Paratypes: NMP6V 74448, subadult, Kenya, Marsabit County, Gas (3.065°N, 36.831°E, 460 m), September 2004, collected by D. Modrý. NMP6V 74449, NMP6V 74451/1–3, adult male (NMP6V 74451/1) and three sub-adults, Kenya, Marsabit County, 20 km E of Lake Turkana (2.532°N, 36.822°E, 760 m), September 2004, collected by D. Modrý. NMP6V 74450/1–3, one juvenile (74450/3) and two subadults, Kenya, Marsabit County, Kalacha, (3.136°N, 37.426°E, 375 m), September 2004, collected by D. Modrý. NMP6V 75656–75657, subadults, Kenya, Marsabit County, Korante Plain (1.977°N, 37.033°E, 920 m), September 2004, collected by D. Modrý. NMP6V 75743, adult female, Ethiopia, Southern Nations, Nationalities, and Peoples’ Region, 36 km E of Omorate on road to Turmi (4.739°N, 36.331°E, 565 m), 11 April 2016, collected by F. Kovařík. NMP75858, adult female, Ethiopia, Southern Nations, Nationalities, and Peoples’ Region, 23 km SE of Turmi (4.87°N, 36.648°E, 1133 m), 6 July 2013, collected by P. Novák and V. Trailin. MorphoBank picture numbers for the holotype, paratypes and 16 of the 36 referred specimens are provided in Supplemental Table S1.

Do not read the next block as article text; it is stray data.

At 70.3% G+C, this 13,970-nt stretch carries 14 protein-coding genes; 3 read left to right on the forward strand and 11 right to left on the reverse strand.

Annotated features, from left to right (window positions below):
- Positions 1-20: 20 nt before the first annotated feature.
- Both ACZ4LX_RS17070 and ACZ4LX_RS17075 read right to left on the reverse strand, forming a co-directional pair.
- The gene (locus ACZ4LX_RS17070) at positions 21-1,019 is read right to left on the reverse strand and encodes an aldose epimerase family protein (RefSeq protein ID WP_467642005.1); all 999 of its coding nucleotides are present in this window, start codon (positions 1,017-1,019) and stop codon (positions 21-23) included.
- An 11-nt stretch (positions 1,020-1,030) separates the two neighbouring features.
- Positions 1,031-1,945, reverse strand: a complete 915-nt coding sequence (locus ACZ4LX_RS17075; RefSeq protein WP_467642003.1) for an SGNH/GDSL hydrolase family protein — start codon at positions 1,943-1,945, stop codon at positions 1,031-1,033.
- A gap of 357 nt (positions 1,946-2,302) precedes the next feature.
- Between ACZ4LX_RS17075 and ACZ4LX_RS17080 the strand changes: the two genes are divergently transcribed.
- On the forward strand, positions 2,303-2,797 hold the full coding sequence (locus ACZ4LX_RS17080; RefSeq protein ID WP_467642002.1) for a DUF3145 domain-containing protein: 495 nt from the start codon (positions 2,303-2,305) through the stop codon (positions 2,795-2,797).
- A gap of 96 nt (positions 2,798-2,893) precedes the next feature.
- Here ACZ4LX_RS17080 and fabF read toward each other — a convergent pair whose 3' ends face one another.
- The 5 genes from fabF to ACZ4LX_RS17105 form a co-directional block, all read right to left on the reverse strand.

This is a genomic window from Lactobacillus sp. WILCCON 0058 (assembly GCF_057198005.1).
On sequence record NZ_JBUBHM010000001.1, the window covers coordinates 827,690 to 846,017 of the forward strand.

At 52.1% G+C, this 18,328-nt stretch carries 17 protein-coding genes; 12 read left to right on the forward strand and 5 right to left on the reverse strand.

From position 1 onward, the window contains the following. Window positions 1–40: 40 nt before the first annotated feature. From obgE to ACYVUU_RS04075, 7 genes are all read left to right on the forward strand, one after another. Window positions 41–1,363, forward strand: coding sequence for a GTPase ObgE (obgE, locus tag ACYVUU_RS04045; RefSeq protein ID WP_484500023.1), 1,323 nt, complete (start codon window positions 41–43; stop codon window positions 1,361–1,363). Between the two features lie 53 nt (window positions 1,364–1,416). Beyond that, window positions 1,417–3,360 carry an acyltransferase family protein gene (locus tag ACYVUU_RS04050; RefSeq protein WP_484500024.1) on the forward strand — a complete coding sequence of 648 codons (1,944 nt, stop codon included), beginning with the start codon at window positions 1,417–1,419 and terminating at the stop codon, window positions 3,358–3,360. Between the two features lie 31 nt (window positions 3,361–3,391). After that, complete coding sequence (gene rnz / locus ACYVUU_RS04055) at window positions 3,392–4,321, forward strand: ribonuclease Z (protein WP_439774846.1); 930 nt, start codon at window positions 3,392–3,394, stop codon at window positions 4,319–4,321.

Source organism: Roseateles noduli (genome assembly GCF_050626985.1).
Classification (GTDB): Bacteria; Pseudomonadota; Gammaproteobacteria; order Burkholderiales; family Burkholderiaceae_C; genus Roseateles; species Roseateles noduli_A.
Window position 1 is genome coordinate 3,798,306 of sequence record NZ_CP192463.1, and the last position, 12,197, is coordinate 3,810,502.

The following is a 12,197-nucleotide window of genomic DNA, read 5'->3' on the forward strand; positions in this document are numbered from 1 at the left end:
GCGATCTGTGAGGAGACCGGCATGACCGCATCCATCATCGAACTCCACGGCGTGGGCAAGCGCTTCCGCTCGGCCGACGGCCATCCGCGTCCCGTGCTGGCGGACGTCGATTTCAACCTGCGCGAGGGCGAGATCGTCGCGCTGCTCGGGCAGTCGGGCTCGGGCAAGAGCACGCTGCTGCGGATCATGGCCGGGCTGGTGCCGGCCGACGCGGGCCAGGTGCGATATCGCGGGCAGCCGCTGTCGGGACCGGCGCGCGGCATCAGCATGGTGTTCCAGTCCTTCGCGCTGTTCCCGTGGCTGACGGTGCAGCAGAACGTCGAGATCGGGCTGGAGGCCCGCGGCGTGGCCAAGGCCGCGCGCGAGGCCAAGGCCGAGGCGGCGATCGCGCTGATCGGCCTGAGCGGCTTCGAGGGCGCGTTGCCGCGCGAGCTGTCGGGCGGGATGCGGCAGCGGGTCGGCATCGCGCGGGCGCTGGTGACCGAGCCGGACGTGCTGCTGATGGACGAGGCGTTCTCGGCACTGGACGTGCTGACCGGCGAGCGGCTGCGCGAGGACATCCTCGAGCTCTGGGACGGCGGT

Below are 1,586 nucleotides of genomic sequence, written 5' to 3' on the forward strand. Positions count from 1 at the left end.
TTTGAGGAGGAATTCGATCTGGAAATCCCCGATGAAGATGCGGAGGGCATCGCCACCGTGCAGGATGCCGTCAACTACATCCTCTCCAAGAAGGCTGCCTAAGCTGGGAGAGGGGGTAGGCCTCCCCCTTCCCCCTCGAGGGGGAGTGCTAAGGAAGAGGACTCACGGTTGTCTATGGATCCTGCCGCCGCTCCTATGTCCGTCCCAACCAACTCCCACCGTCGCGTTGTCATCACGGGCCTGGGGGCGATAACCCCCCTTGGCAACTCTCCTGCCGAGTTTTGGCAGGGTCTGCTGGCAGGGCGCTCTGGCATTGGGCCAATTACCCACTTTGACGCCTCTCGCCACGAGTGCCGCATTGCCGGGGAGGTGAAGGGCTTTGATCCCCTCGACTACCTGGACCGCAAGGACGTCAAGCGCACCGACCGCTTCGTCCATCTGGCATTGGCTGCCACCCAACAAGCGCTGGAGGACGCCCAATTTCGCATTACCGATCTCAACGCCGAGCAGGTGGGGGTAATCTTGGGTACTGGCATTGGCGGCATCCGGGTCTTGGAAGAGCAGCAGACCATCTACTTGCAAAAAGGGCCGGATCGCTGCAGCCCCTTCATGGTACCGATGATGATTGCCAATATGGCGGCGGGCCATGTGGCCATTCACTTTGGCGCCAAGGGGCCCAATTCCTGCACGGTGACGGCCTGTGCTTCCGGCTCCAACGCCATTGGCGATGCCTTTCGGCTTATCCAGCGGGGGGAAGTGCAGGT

|Diagnosis||Diagnosis. A species of the African radiation of the arid clade of Hemidactylus (sensu ŠMÍD et al. 2013a) with the following morphological characteristics: (1) small size, SVL 29.6–41.0 mm in males, 34.1–42.4 mm in females; (2) moderately robust head, head depth 42–54% of head length, head width 68–81% of head length; (3) relatively short tail, tail length 103.8–116.2% of SVL; (4) uppermost nasals mostly in broad contact (exceptionally in point contact or separated); (5) large anterior postmentals in contact with the first and second infralabials, less frequently with the first infralabial alone; (6) seven to nine supralabials; (7) five to eight infralabials; (8) absence of enlarged dorsal tubercles; (9) dorsal scales homogeneous, smooth, and imbricate; (10) absence of tail segments or whorls; (11) subcaudals slightly enlarged or heterogeneous in size, imbricate; (12) 4–7 lamellae under the first finger, 6–9 lamellae under the fourth finger, 4–7 lamellae under the first toe, and 9–12 lamellae under the fourth toe; (13) four to eight precloacal pores in males; (14) presence of lateral postanal tubercles; (15) in life pinkish to pale brownish dorsally with irregular dark-brown spots and smaller white spots; the white spots are usually confined to several (up to five) adjoining scales, whereas the dark-brown spots are larger and tend to coalesce into transverse bands. Both dark and white dorsal spots present also on limbs, hands, and tail. A narrow dark-brown stripe runs from nostril across the eye to temporal area and is bordered from above by a pale stripe. A conspicuous dark brown triangular spot present on snout (Fig. 6 in ŠMÍD et al. 2019). Venter white or pinkish.|